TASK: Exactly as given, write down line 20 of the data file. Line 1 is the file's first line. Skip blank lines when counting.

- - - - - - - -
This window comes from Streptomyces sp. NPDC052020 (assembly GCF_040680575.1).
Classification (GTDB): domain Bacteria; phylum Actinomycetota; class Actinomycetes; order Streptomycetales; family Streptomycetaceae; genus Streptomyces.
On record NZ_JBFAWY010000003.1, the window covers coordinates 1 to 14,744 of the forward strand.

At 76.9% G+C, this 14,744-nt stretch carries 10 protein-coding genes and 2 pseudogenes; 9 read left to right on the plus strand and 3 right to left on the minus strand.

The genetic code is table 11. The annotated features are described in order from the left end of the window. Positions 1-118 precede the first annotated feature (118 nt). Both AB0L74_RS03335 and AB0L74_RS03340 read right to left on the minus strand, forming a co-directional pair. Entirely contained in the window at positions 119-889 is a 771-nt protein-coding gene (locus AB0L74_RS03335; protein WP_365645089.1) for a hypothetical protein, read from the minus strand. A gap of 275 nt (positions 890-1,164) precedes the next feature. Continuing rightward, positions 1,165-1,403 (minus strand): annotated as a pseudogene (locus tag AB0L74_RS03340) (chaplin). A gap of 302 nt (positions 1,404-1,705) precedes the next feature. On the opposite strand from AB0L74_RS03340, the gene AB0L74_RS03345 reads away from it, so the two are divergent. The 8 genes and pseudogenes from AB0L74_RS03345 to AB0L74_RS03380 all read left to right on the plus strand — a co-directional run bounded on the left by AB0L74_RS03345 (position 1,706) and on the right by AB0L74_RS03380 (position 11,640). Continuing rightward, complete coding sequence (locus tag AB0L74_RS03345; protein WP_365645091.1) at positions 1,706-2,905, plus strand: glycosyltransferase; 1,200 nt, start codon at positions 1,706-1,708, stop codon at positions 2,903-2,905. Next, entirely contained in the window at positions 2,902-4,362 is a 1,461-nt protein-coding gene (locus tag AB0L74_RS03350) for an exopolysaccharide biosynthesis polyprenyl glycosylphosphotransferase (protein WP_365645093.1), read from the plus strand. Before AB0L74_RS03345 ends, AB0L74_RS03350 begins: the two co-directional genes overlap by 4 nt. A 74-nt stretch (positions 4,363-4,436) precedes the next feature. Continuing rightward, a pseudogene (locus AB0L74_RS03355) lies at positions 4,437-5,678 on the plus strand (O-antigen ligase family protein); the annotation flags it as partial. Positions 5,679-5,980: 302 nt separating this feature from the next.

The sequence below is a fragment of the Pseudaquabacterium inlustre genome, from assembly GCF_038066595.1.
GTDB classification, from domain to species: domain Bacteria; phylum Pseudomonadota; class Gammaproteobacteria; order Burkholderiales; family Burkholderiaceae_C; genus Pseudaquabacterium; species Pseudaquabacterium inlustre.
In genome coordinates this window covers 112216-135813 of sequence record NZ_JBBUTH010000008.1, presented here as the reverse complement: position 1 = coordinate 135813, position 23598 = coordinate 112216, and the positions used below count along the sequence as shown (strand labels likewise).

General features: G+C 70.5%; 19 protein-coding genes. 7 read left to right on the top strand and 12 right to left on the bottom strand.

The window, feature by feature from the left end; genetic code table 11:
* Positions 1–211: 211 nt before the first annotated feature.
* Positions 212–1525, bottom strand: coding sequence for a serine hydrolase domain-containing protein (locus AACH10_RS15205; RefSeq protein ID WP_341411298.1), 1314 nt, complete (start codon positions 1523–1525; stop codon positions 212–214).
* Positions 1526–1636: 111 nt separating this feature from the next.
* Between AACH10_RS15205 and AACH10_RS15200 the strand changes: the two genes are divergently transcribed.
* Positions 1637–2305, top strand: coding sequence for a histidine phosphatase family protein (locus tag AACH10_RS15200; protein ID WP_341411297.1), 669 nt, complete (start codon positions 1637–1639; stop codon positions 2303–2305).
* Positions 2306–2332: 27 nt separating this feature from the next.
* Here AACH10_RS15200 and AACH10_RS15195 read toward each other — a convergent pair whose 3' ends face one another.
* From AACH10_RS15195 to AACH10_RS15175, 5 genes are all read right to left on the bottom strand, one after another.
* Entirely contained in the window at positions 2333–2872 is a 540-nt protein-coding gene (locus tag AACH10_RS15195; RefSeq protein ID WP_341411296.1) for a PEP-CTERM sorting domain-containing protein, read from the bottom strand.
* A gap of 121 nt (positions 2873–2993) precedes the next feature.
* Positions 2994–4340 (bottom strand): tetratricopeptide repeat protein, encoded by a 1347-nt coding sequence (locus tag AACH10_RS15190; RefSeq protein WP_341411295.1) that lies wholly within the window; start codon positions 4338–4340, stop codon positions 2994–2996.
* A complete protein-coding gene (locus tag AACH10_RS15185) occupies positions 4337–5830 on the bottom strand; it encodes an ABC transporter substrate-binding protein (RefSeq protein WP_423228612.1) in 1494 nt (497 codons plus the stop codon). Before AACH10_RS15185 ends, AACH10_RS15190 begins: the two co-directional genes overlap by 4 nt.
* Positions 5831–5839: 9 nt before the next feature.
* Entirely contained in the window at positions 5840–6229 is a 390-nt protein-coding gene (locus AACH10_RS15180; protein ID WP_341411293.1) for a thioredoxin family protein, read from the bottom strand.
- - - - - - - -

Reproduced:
* A gap of 121 nt (positions 2873–2993) precedes the next feature.